Was the relationship between Corcoran and Freeman (Ato Essandoh) fun to explore?
WESTON-JONES: Yeah. It’s an interesting one because it’s not necessarily like a best friend, but it’s someone who you could say is a brother. They both fully are aware of the social stigma of a black man being friends with an Irish person, or vice versa. It’s interesting because they’re treading on eggshells sometimes, and then, suddenly, they really hit home with each other and they get on and actually enjoy the differences that each other have. I think what they both have in common is that they fucking hate bullies. That is where they come together and really embrace one another. And me and Ato [Essandoh] are quite different, as well. He’s a vegan. He’s incredibly stacked, and a very physical guy.
I put on loads of weight for the part and tried to get as big as I could, but me, in my normal time, I like bacon sarnies, I smoke and I drink coffee. I do look after myself, but sometimes I allow myself to just let go a bit. We would sit there on set, and he’d be meditating with a green tea, while I had a bacon sandwich and a cigarette like, “We are very different people.” But, we get on really, really well. He’s a lovely guy to work with. He’s a real gentleman. Some of the scenes that we have, I really enjoyed the interaction that we had. Corcoran is kind of a clumsy oaf, and Freeman is actually the more intelligent of the two and more of a gentleman than Corcoran, which people would not have said. During that time, people would not have said that the African American man is actually more of a gentry than the Irish guy, although the Irish were still considered to be quite rough around the edges, anyway. But, I love what he’s doing with Freeman. I think he’s great.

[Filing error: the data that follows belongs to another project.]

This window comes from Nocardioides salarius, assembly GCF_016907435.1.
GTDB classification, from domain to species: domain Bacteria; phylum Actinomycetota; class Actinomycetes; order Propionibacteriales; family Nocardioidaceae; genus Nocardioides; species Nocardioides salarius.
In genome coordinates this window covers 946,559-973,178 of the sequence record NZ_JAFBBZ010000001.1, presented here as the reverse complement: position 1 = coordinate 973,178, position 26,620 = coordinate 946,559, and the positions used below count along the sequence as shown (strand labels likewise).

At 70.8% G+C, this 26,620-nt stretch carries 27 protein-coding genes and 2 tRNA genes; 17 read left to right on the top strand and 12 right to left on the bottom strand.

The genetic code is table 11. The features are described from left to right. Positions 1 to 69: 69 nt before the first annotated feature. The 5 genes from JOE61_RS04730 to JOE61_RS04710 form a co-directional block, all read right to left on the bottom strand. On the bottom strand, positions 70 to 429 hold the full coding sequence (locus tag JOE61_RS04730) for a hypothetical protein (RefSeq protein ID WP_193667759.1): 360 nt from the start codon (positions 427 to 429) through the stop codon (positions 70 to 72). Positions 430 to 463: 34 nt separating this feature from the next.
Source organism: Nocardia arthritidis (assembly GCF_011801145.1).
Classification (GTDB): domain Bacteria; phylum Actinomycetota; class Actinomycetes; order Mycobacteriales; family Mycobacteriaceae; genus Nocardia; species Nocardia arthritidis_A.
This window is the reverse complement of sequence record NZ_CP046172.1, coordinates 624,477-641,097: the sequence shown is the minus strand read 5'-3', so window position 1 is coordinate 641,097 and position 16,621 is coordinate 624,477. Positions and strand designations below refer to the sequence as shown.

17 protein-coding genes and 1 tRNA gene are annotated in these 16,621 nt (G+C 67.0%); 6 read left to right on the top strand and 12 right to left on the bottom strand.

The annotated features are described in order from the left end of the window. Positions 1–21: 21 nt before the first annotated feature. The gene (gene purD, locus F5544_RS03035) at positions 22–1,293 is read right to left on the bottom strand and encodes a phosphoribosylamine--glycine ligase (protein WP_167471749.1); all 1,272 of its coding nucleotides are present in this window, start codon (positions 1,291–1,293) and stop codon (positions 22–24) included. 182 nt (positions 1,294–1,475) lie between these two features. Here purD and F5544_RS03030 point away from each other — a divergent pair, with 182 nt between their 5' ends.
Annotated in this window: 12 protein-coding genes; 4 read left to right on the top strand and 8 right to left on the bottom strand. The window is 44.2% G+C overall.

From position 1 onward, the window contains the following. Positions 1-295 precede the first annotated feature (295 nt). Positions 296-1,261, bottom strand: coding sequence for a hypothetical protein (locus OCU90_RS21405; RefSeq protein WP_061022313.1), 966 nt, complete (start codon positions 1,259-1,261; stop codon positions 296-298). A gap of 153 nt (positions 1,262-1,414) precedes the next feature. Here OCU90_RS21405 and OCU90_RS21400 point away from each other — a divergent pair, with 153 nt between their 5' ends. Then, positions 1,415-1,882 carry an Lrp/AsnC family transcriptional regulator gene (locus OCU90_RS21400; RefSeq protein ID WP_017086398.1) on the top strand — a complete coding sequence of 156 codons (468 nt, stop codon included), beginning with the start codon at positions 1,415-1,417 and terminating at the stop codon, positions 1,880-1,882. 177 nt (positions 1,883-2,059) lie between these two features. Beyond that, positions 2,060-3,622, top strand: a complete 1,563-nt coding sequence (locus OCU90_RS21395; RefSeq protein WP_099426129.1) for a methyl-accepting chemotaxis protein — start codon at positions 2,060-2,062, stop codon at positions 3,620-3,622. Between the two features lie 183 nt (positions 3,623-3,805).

WESTON-JONES: Definitely, yeah! I think it’s one of the most interesting characters that I’ve been lucky enough to play. Something that I thought of awhile ago is how lucky a lot of TV actors are, like [James] Gandolfini in The Sopranos, who played the same person for years and years. It can either be a curse or a blessing, depending on what the part is. If you don’t necessarily like the job, it could be pretty horrible. But with Corcoran, and just with the entire show, there’s so much to be said and done that I would be really disappointed, if we didn’t go again. I would, genuinely, be really upset just because it’s so much fun when we actually get to do it.
Is there resolution to the stories that you’re telling in the first season, or is it left somewhat open?
WESTON-JONES: A mixture of different things happen because the story isn’t necessarily written like a story. It’s not written with a beginning, middle and end, and that’s where it’s all finished. It’s like everyday life. It’s Coen Brothers-esque, in the sense that life goes on and there’s no such thing as an ending, it just continues differently. Although this isn’t like a Coen Brothers film, a lot of stuff is left open, and in a very different way than you actually imagine it will unfold and play out. It doesn’t actually happen at all in the way that I imagined it would, which is brilliant. It’s so nice to get a surprise.
Copper airs on Sunday nights on BBC America.